All you can do is laugh.
Brandon Shollenberger writes at Lucia’s about the new Fuzzy Math consensus “proof” paper from the ever entertaining John Cook at Skeptical Science, rated with the help of 27 of the SkS kidz club. The method is simple:
“Each abstract was categorized by two independent, anonymized raters.”
With a simple premise like that, what could go wrong? Well for starters, they don’t seem to understand what the word “independent” means. Shollenberger continues:
That makes sense. What doesn’t make sense is that people would make topics in the SKS forum like:
Does this mean what it seems to mean?
how to rate: Cool Dudes: The Denial Of Climate Change…
That’s right. The “independent” raters talked to each other about how to rate the papers. This must be some new form of independence I’ve never heard of. I’m not the only one thrown off by this. Sarah Green, one of the most active raters, observed the non-independence:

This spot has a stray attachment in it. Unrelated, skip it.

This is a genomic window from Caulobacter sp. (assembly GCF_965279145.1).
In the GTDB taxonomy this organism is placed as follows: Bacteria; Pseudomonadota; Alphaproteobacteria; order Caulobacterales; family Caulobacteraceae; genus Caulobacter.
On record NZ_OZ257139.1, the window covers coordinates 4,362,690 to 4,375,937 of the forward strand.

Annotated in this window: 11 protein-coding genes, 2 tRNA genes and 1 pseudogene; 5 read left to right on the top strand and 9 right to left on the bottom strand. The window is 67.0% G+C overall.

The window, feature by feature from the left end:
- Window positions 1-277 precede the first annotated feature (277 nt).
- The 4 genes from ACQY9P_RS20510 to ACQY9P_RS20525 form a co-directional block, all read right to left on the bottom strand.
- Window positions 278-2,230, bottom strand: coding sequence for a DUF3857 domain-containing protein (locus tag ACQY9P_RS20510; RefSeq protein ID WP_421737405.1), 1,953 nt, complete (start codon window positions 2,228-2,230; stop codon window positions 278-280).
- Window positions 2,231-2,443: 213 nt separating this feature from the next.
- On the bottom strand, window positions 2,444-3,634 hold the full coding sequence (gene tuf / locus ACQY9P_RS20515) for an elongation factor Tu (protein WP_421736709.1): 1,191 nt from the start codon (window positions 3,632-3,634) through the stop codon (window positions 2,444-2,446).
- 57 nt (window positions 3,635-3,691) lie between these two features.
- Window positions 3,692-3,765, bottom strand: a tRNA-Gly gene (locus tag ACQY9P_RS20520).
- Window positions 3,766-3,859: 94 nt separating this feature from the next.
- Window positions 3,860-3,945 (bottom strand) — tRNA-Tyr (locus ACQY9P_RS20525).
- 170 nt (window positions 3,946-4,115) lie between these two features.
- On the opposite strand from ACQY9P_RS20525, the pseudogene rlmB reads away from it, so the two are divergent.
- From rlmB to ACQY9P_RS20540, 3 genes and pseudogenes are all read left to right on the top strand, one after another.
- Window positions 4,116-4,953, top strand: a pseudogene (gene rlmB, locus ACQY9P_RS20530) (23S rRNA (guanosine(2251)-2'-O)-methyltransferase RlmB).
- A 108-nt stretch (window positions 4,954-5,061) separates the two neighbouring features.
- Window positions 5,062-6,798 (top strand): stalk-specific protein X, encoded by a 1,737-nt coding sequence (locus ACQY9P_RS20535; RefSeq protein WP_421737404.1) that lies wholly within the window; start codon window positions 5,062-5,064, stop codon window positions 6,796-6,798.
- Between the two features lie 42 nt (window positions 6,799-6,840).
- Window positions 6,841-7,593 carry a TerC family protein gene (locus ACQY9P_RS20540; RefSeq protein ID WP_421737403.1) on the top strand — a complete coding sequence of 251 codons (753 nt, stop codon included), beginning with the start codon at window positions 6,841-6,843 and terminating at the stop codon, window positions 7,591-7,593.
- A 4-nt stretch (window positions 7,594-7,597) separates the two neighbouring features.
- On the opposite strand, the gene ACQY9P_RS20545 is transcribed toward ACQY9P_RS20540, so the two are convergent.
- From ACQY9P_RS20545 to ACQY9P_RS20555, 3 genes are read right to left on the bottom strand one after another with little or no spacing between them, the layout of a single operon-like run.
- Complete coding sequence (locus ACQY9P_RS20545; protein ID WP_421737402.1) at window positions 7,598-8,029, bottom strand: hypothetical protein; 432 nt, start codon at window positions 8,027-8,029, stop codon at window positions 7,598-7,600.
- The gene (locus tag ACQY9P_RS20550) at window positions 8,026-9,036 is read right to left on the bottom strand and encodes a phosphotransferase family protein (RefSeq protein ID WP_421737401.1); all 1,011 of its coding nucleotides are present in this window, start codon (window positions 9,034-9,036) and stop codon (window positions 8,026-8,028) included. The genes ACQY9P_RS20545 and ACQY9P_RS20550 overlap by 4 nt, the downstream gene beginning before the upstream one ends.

But, this is clearly not an independent poll, nor really a statistical exercise. We are just assisting in the effort to apply defined criteria to the abstracts with the goal of classifying them as objectively as possible.
Disagreements arise because neither the criteria nor the abstracts can be 100% precise. We have already gone down the path of trying to reach a consensus through the discussions of particular cases. From the start we would never be able to claim that ratings were done by independent, unbiased, or random people anyhow.
One must wonder at the fact an author of the paper calls the work independent despite having said just a year earlier, “we would never be able to claim” it is independent. Perhaps there is some new definition for “never” I’m unaware of.
And it gets even more hilarious. Read it all at Lucia’s.
For those who don’t know Inigo Montoya: